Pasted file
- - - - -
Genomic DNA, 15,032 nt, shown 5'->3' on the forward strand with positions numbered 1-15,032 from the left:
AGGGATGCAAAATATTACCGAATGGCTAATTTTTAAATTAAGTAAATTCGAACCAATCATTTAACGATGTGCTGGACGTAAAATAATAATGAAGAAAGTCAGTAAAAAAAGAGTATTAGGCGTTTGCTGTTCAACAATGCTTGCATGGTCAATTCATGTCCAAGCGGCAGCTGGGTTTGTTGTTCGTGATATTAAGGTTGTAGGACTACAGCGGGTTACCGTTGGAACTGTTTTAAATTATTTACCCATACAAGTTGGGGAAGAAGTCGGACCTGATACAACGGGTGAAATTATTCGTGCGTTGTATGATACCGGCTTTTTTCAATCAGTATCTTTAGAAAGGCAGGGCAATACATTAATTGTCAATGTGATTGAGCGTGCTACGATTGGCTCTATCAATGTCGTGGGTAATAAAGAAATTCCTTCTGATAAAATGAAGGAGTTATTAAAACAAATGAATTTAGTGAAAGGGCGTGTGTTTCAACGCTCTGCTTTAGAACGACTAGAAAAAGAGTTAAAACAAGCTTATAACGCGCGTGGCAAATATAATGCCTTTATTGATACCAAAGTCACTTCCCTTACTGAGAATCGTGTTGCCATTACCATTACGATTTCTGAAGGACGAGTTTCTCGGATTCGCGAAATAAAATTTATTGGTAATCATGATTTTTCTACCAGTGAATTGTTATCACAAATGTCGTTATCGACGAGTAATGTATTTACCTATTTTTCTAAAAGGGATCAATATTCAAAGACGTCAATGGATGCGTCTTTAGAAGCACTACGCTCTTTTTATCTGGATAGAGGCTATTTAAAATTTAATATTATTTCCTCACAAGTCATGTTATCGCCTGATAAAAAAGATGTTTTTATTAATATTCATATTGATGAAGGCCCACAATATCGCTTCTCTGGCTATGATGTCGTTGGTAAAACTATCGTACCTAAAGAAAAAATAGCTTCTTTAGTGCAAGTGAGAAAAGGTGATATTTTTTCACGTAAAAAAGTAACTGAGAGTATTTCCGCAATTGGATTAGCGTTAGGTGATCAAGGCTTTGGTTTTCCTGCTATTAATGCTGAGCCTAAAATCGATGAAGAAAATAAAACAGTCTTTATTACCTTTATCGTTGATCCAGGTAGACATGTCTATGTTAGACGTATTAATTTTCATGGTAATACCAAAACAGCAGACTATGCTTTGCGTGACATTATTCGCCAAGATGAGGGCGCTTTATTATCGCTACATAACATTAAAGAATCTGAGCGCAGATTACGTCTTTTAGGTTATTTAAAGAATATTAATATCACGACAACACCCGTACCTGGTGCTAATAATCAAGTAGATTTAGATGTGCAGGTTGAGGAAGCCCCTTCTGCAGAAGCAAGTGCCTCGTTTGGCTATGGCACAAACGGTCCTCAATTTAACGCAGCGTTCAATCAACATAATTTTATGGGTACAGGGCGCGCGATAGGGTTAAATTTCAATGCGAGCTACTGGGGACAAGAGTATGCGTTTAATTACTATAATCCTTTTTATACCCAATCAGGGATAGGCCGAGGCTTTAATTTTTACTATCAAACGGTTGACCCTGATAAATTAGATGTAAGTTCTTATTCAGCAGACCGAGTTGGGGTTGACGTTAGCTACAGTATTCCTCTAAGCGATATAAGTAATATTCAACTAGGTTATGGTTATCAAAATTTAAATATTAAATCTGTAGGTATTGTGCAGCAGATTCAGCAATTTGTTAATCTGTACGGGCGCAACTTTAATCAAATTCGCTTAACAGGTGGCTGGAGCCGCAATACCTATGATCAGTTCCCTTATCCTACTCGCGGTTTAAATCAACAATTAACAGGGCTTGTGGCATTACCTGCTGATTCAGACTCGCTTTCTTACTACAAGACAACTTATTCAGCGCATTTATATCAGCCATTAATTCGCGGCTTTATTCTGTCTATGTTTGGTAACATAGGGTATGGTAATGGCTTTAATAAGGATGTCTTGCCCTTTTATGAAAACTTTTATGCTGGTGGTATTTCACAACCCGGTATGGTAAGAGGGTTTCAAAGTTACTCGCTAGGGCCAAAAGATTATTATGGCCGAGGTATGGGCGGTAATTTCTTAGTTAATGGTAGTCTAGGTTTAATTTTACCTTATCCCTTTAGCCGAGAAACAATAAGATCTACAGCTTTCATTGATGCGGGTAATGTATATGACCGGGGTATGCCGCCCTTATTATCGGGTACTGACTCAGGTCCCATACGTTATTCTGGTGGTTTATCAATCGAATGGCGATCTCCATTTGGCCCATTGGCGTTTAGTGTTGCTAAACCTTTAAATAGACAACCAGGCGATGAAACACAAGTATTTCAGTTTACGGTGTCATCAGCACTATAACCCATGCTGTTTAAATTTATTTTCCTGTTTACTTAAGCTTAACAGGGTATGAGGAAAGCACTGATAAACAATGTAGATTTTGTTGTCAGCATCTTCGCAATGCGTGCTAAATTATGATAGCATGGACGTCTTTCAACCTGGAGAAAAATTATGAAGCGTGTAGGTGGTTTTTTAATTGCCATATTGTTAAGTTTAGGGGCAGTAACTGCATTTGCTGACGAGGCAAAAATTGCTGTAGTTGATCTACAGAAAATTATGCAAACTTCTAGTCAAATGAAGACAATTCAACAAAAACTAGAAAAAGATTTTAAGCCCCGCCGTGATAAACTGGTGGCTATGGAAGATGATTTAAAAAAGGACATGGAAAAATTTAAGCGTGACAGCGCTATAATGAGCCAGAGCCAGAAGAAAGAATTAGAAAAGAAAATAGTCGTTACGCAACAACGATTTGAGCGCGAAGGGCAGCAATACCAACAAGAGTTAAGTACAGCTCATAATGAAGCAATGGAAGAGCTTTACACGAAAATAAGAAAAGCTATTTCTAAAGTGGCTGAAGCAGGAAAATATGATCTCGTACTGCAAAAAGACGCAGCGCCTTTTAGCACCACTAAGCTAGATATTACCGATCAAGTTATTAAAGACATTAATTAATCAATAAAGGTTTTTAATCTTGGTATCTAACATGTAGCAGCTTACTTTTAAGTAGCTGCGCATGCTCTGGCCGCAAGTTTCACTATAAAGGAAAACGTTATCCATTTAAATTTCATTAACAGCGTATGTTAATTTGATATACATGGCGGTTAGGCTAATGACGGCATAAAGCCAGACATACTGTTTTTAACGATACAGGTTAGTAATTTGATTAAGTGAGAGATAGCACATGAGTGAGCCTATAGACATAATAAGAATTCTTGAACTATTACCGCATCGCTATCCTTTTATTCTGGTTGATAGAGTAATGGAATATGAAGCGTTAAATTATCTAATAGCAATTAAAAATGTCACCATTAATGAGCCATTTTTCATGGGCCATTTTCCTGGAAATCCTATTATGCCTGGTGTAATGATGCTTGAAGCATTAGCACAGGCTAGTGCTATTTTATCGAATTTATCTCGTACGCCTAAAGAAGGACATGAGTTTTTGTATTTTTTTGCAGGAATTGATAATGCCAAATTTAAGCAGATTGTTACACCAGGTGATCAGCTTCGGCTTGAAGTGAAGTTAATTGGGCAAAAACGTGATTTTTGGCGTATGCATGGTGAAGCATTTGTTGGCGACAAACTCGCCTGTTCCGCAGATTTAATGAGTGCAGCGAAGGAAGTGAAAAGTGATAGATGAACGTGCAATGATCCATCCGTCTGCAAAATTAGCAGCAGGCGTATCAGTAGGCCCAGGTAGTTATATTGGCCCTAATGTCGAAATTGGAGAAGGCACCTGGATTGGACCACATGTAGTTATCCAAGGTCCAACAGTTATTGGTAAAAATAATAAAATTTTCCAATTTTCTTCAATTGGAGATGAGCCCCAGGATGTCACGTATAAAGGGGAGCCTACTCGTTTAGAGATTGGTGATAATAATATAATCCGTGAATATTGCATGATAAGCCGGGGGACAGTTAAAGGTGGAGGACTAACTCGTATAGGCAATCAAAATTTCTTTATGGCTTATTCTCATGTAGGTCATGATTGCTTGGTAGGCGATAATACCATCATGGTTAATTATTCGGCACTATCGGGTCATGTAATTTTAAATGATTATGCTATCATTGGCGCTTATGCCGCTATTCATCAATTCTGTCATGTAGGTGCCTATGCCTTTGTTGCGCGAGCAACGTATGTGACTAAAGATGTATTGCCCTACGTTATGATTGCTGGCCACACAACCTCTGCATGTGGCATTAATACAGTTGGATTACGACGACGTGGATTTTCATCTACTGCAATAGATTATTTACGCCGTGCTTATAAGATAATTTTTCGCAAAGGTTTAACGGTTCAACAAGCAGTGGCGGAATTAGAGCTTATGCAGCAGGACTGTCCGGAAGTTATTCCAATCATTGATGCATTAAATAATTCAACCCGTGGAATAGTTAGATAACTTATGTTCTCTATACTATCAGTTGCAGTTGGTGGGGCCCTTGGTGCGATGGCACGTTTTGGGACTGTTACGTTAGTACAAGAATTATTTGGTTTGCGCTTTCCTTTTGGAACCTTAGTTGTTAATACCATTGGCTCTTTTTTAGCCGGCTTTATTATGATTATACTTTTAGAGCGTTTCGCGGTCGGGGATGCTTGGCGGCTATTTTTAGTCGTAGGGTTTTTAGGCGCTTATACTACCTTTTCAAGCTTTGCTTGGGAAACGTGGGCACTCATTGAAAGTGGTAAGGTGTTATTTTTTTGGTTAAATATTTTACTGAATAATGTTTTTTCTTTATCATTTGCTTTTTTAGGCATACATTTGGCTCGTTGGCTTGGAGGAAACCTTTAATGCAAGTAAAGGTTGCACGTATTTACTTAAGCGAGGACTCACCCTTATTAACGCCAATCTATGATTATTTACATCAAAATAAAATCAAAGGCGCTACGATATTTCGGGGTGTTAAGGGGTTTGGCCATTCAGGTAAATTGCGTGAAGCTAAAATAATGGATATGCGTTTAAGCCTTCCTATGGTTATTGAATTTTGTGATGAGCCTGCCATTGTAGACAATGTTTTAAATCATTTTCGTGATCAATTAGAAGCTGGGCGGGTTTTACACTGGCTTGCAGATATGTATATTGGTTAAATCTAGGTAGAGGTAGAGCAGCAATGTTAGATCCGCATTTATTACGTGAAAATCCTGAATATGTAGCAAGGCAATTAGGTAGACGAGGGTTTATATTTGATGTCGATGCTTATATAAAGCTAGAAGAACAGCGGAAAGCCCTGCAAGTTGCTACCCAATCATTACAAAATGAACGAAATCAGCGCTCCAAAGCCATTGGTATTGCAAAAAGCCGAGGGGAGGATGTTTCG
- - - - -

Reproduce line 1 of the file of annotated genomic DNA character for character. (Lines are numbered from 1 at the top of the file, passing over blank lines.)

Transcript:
Genomic DNA, 15,032 nt, shown 5'->3' on the forward strand with positions numbered 1-15,032 from the left: